Foodservice Equipment Reports Fortnightly

Welcome to FER Fortnightly Online Newsletter
March 7, 2006

Regulatory Report:
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Hotelex Shanghai,
April 4-7, 2006
Kansas Mulls Dumping Equipment Tax
Cameras May Be On Menu For Chicago Restaurants
Maine Businesses Get Gripe Forum
Nantucket The Latest To Consider Banning Chains

Industry Report:
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Server Products

Consultants' Summit Slated For April
Industry Mourns Fisher Mfg. Co. Chairman
Technical Center For Excellence Closer To Launch
MAFSI, FCSI, CFESA Debut Startup & Demo Packet
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In This Section:
NRA Performance Index, Capital Expenditures Rise
Early Retail Sales Soft In February; Consumer Confidence Edgy
Consumers Fret Interest Rates, Job Prospects
Blue Chip International Forecasts Trend Higher

This issue's Regulatory ReportSponsor: Hotelex Shanghai, April 4-7, 2006 Industry ReportSponsor:
Server Products

Economic Report FER's Customer Choice Dealer Awards

NRA Performance Index, Capital Expenditures Rise
A warm January is good for the restaurant business. The favorable weather and continued decent consumer spending helped push the Restaurant Performance Index maintained by the National Restaurant Association to a 13-month high in January. The overall index reached 102.3 in January, up 0.3 point from December.

It is the highest level since late 2004 and the 31st consecutive month that the Index has been above 100, the tipping point for expansion versus contraction.

Two of the four components of the Current Situation Index were up; three of the four markers in the Expectations Index also rose. Both the Current Situations and Expectations Indexes tracked higher.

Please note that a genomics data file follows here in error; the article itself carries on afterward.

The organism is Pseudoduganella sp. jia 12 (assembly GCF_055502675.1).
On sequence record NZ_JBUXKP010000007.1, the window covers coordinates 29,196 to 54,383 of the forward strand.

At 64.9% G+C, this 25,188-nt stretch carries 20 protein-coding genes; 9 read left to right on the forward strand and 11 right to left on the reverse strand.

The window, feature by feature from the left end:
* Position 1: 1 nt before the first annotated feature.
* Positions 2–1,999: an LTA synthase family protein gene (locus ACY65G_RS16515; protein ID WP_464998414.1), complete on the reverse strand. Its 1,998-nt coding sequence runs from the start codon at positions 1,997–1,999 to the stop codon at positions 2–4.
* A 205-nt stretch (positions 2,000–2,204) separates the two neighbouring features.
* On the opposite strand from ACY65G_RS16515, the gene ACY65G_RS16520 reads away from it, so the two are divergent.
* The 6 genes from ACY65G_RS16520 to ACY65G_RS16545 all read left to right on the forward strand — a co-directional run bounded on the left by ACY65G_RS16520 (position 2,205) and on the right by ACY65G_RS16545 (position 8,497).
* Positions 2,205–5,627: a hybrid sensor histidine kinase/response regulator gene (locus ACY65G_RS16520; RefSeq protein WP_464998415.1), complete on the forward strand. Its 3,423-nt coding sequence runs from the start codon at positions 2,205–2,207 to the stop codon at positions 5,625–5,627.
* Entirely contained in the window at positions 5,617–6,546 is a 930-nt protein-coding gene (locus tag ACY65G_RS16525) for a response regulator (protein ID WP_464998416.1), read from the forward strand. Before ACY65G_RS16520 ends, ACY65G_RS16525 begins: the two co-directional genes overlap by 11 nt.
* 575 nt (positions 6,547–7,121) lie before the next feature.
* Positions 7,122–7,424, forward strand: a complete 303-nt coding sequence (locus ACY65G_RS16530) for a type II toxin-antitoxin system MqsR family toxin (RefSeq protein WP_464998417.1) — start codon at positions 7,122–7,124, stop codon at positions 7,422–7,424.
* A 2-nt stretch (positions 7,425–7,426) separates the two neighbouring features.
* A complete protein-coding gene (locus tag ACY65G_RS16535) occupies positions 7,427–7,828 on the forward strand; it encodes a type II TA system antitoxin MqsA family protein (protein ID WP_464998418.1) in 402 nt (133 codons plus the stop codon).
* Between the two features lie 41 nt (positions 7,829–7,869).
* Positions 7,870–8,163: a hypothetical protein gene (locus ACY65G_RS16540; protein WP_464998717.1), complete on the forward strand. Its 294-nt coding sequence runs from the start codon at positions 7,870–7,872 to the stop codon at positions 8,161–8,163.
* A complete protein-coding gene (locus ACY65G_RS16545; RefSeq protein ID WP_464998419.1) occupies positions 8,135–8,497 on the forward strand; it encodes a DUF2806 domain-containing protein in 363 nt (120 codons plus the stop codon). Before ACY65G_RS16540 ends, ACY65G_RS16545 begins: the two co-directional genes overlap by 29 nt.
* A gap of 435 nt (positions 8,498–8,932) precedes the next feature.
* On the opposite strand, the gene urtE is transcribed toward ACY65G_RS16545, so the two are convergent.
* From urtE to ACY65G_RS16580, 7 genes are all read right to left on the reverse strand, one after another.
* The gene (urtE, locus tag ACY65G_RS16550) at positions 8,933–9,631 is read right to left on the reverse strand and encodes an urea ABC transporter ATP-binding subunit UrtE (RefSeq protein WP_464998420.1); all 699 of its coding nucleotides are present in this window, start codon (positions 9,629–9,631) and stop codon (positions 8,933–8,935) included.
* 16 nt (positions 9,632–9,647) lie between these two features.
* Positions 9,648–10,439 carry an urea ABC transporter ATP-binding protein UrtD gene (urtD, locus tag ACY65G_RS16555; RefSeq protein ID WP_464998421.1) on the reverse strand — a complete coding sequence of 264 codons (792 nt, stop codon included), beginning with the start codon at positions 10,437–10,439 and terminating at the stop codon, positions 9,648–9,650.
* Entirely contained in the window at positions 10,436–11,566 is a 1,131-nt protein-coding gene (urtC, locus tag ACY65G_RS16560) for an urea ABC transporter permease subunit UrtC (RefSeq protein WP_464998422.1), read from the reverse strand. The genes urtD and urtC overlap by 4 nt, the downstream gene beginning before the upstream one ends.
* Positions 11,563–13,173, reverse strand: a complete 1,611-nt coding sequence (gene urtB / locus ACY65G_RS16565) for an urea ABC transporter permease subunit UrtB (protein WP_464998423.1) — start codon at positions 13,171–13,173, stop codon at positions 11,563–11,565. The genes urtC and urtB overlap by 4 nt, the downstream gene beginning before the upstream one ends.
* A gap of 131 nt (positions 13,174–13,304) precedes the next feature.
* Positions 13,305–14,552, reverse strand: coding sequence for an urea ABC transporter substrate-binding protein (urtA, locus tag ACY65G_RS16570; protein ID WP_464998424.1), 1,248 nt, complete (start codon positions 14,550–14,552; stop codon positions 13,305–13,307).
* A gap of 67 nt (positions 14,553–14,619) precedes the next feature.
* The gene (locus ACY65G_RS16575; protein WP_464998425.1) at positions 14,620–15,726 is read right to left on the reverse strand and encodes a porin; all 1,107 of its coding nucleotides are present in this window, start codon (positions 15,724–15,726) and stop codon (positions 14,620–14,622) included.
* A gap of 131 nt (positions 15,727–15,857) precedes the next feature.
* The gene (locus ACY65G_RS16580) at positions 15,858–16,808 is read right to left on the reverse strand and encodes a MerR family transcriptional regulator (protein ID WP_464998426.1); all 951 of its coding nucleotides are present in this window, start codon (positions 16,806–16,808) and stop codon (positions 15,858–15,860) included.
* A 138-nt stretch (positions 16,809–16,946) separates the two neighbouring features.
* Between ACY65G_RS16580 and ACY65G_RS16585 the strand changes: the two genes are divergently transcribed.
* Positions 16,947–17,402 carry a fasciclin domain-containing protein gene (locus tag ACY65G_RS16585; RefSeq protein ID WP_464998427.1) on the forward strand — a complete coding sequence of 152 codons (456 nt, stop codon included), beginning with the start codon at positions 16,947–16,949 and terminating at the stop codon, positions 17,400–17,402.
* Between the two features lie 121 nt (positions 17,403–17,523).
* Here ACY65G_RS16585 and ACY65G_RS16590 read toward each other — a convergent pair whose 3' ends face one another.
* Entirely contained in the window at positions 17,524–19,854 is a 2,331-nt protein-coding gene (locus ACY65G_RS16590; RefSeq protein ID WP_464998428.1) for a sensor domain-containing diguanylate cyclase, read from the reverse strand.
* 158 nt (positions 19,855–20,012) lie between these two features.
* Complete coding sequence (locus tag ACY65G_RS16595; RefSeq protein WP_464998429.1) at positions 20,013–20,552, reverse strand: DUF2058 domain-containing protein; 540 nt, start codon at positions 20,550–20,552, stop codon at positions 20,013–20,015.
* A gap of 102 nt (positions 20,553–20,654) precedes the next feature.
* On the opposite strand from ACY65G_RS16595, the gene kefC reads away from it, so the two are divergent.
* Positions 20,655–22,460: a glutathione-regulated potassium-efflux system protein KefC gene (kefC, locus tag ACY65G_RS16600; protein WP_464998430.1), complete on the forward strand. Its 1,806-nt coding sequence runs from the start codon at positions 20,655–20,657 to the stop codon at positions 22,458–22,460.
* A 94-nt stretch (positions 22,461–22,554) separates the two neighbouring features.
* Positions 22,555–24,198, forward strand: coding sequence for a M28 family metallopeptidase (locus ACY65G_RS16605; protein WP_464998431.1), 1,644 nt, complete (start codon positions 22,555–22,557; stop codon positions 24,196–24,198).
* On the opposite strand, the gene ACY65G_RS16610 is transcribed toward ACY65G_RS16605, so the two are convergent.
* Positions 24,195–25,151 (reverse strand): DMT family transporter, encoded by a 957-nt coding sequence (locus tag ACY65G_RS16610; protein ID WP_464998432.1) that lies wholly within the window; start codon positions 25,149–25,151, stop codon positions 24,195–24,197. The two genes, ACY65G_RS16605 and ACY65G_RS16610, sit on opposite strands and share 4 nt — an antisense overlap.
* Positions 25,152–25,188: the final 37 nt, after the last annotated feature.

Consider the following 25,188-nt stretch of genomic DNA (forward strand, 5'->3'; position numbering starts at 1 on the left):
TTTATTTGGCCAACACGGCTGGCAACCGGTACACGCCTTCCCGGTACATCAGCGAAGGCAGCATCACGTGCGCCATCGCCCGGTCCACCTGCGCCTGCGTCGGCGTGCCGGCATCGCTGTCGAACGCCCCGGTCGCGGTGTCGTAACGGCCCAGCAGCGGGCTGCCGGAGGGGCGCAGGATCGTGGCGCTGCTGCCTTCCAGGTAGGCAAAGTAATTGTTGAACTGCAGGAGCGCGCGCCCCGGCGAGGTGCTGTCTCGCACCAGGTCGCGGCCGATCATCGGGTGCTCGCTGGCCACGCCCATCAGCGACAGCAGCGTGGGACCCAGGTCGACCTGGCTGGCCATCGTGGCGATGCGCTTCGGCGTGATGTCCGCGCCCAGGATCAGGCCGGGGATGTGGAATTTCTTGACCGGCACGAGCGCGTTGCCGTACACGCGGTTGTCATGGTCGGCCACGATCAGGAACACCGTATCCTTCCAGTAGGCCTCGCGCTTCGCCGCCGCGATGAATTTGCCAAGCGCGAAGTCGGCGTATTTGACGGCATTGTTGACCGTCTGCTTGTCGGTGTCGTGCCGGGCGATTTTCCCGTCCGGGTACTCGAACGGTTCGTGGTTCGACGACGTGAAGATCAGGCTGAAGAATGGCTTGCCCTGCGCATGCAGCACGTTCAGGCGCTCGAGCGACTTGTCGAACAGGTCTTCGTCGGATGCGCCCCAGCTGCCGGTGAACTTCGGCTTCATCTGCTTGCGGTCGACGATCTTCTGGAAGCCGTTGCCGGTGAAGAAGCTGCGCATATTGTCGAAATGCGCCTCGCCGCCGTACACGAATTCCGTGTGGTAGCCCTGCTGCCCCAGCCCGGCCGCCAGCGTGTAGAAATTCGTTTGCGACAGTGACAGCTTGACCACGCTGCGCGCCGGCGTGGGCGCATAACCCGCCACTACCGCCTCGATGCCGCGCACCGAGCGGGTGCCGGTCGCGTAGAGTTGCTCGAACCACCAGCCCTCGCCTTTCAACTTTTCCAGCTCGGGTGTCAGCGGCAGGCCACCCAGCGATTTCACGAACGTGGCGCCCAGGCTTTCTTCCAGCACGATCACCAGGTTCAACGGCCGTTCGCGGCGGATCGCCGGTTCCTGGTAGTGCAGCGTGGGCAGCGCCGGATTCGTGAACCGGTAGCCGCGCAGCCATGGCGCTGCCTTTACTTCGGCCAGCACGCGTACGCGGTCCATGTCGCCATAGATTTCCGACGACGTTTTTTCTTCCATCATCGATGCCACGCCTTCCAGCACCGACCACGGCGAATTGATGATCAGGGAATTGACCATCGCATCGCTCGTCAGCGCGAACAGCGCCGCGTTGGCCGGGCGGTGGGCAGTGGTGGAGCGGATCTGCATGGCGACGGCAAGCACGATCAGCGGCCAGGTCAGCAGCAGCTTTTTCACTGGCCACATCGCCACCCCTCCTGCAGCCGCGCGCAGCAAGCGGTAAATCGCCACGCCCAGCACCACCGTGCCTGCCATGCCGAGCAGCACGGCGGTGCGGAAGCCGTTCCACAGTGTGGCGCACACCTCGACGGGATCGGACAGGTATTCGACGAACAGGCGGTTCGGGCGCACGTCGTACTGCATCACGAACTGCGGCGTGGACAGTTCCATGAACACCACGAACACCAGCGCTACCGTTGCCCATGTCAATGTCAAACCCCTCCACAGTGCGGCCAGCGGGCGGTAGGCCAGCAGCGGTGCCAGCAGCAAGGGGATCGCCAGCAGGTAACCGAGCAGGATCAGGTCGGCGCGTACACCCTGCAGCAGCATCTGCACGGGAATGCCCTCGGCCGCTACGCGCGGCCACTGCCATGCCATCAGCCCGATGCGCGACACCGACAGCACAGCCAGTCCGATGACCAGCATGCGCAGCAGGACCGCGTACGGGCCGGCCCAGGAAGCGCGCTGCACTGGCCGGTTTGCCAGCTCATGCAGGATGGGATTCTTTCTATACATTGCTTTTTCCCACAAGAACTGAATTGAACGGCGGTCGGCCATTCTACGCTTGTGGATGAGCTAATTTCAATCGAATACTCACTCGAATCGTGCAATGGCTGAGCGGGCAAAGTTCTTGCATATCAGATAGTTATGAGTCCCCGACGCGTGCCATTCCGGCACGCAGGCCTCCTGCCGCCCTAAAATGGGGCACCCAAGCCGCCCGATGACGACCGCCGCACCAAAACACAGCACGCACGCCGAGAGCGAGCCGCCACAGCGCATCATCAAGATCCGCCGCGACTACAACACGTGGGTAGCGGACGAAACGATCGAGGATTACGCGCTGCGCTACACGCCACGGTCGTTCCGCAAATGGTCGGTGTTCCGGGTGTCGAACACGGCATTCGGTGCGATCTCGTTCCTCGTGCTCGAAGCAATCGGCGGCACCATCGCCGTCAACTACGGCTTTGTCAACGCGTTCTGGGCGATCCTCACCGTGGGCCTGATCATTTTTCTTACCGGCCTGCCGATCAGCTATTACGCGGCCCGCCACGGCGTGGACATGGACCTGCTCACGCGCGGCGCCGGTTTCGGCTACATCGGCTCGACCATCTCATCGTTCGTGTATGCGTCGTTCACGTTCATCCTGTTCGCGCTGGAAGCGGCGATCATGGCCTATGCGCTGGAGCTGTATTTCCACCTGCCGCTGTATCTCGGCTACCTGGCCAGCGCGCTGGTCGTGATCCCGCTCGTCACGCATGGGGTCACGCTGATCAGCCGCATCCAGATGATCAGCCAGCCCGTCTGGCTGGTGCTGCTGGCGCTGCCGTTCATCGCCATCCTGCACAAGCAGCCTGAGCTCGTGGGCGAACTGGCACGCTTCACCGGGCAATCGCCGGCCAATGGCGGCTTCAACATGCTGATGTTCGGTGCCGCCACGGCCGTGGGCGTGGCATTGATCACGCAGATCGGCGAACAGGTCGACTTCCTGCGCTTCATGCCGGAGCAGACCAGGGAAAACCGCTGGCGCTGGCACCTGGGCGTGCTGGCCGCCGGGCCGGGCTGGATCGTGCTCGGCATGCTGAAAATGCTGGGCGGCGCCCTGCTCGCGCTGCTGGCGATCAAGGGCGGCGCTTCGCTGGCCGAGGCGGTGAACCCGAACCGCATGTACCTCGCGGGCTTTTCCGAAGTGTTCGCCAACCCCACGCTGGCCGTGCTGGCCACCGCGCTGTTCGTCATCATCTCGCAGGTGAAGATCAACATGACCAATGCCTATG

The strongest gainers in both the Current and Expectations indexes were those tied to capital expenditures. This follows declines in both indicators in December. In the Current Situation Index capital expenditures during the past three months rose a whopping 0.7 point to 100.1. In the Expectations Index, capital expenditures expected during the next six months rose an even stronger 0.9 point to 102.9

Both capital expenditure markers are usually rather sluggish at this time of year.


Early Retail Sales Soft In February; Consumer Confidence Edgy
The weather gods giveth; the weather gods taketh away. After mild weather in January may have lured us into complacence, blizzards in February battered sales at many general merchandise retailers, according to early reports.

The early retail numbers, which appear to be soft, usually foreshadow restaurant sales. This year retail sales had been trending higher because of a mild January in most of the country, until nasty weather affected large swatches of the population-heavy Northeast through much of February.

The weather may be combining with a slide in consumer confidence and stretched budgets to hold down restaurant spending. Gasoline prices have been on the rise again and some households are beginning to feel the effects of a slowing housing market and higher interest rates.

Consumers Fret Interest Rates, Job Prospects
Consumers have higher interest rates, rising prices and job losses on their minds, according to the latest read from the University of Michigan Surveys of Consumers. As a result, the group's Consumer Sentiment Index fell to 86.7 in February, down from 91.2 in January and 94.1 a year ago February.

Survey Director Richard Curtain said consumers have not become pessimistic about future economic prospects so much as just more uncertain. "Robust growth in jobs and wages are needed to effectively counter the uncertainty," he said.

The Index of Consumer Expectations also fell, to 74.5 in February. This compares with 78.9 in January and 84.4 a year ago.

The results are very much in line with those from other services tracking consumer confidence.

Blue Chip International Forecasts Trend Higher
Forecasts for many major economies around the world rose in the most recent consensus forecasts from economists polled by Blue Chip Economic Indicators. While most of the upward revisions were only 0.1 point, the upward trend was apparent across the globe.

The real gross domestic product forecast for China rose 0.2 point to 8.8% for 2006. GDP forecasts also rose for Singapore, Hong Kong, Taiwan and South Korea, while the forecast for Japan held steady.

In Europe, it was a bit more mixed, with France up 0.1, Germany unchanged and the United Kingdom down 0.1.

The Eurozone forecast was up 0.1 point. The consensus forecasts for both Canada and Mexico rose 0.1 while that for Brazil was steady.

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